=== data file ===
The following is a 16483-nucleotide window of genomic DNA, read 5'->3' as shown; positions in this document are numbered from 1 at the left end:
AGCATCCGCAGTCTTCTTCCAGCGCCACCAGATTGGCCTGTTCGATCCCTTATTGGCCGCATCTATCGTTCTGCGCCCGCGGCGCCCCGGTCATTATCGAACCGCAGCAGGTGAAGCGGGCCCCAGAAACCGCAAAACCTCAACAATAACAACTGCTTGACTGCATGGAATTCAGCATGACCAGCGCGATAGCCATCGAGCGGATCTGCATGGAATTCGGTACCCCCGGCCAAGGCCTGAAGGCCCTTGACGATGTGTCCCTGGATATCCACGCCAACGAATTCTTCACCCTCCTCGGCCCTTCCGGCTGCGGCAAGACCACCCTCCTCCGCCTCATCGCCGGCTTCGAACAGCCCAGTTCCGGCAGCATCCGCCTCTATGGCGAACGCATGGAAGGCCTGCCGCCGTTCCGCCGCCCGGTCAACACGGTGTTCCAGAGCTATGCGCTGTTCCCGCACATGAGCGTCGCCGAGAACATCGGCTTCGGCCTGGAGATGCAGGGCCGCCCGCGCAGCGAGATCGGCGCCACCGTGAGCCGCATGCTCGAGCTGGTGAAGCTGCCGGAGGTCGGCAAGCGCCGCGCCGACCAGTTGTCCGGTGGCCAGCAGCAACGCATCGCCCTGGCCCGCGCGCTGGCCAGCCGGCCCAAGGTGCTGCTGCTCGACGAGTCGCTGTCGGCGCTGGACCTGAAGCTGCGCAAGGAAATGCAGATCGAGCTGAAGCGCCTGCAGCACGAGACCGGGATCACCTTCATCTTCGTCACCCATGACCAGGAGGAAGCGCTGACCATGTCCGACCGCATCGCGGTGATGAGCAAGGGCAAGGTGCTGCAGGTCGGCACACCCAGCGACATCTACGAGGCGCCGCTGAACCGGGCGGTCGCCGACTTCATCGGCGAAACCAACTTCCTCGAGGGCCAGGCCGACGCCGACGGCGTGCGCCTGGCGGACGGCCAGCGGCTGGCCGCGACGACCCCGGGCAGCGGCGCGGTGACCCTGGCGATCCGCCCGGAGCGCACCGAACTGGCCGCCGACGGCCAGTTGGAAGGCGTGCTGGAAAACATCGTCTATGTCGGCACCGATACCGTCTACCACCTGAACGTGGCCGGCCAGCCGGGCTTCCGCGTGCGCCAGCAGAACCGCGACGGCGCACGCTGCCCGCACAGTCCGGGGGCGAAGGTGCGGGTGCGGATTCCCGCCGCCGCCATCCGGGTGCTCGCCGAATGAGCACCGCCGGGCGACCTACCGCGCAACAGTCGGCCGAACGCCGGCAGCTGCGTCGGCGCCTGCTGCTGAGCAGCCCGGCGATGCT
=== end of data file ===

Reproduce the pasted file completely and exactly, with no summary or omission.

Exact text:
The following is a 16483-nucleotide window of genomic DNA, read 5'->3' as shown; positions in this document are numbered from 1 at the left end:
AGCATCCGCAGTCTTCTTCCAGCGCCACCAGATTGGCCTGTTCGATCCCTTATTGGCCGCATCTATCGTTCTGCGCCCGCGGCGCCCCGGTCATTATCGAACCGCAGCAGGTGAAGCGGGCCCCAGAAACCGCAAAACCTCAACAATAACAACTGCTTGACTGCATGGAATTCAGCATGACCAGCGCGATAGCCATCGAGCGGATCTGCATGGAATTCGGTACCCCCGGCCAAGGCCTGAAGGCCCTTGACGATGTGTCCCTGGATATCCACGCCAACGAATTCTTCACCCTCCTCGGCCCTTCCGGCTGCGGCAAGACCACCCTCCTCCGCCTCATCGCCGGCTTCGAACAGCCCAGTTCCGGCAGCATCCGCCTCTATGGCGAACGCATGGAAGGCCTGCCGCCGTTCCGCCGCCCGGTCAACACGGTGTTCCAGAGCTATGCGCTGTTCCCGCACATGAGCGTCGCCGAGAACATCGGCTTCGGCCTGGAGATGCAGGGCCGCCCGCGCAGCGAGATCGGCGCCACCGTGAGCCGCATGCTCGAGCTGGTGAAGCTGCCGGAGGTCGGCAAGCGCCGCGCCGACCAGTTGTCCGGTGGCCAGCAGCAACGCATCGCCCTGGCCCGCGCGCTGGCCAGCCGGCCCAAGGTGCTGCTGCTCGACGAGTCGCTGTCGGCGCTGGACCTGAAGCTGCGCAAGGAAATGCAGATCGAGCTGAAGCGCCTGCAGCACGAGACCGGGATCACCTTCATCTTCGTCACCCATGACCAGGAGGAAGCGCTGACCATGTCCGACCGCATCGCGGTGATGAGCAAGGGCAAGGTGCTGCAGGTCGGCACACCCAGCGACATCTACGAGGCGCCGCTGAACCGGGCGGTCGCCGACTTCATCGGCGAAACCAACTTCCTCGAGGGCCAGGCCGACGCCGACGGCGTGCGCCTGGCGGACGGCCAGCGGCTGGCCGCGACGACCCCGGGCAGCGGCGCGGTGACCCTGGCGATCCGCCCGGAGCGCACCGAACTGGCCGCCGACGGCCAGTTGGAAGGCGTGCTGGAAAACATCGTCTATGTCGGCACCGATACCGTCTACCACCTGAACGTGGCCGGCCAGCCGGGCTTCCGCGTGCGCCAGCAGAACCGCGACGGCGCACGCTGCCCGCACAGTCCGGGGGCGAAGGTGCGGGTGCGGATTCCCGCCGCCGCCATCCGGGTGCTCGCCGAATGAGCACCGCCGGGCGACCTACCGCGCAACAGTCGGCCGAACGCCGGCAGCTGCGTCGGCGCCTGCTGCTGAGCAGCCCGGCGATGCT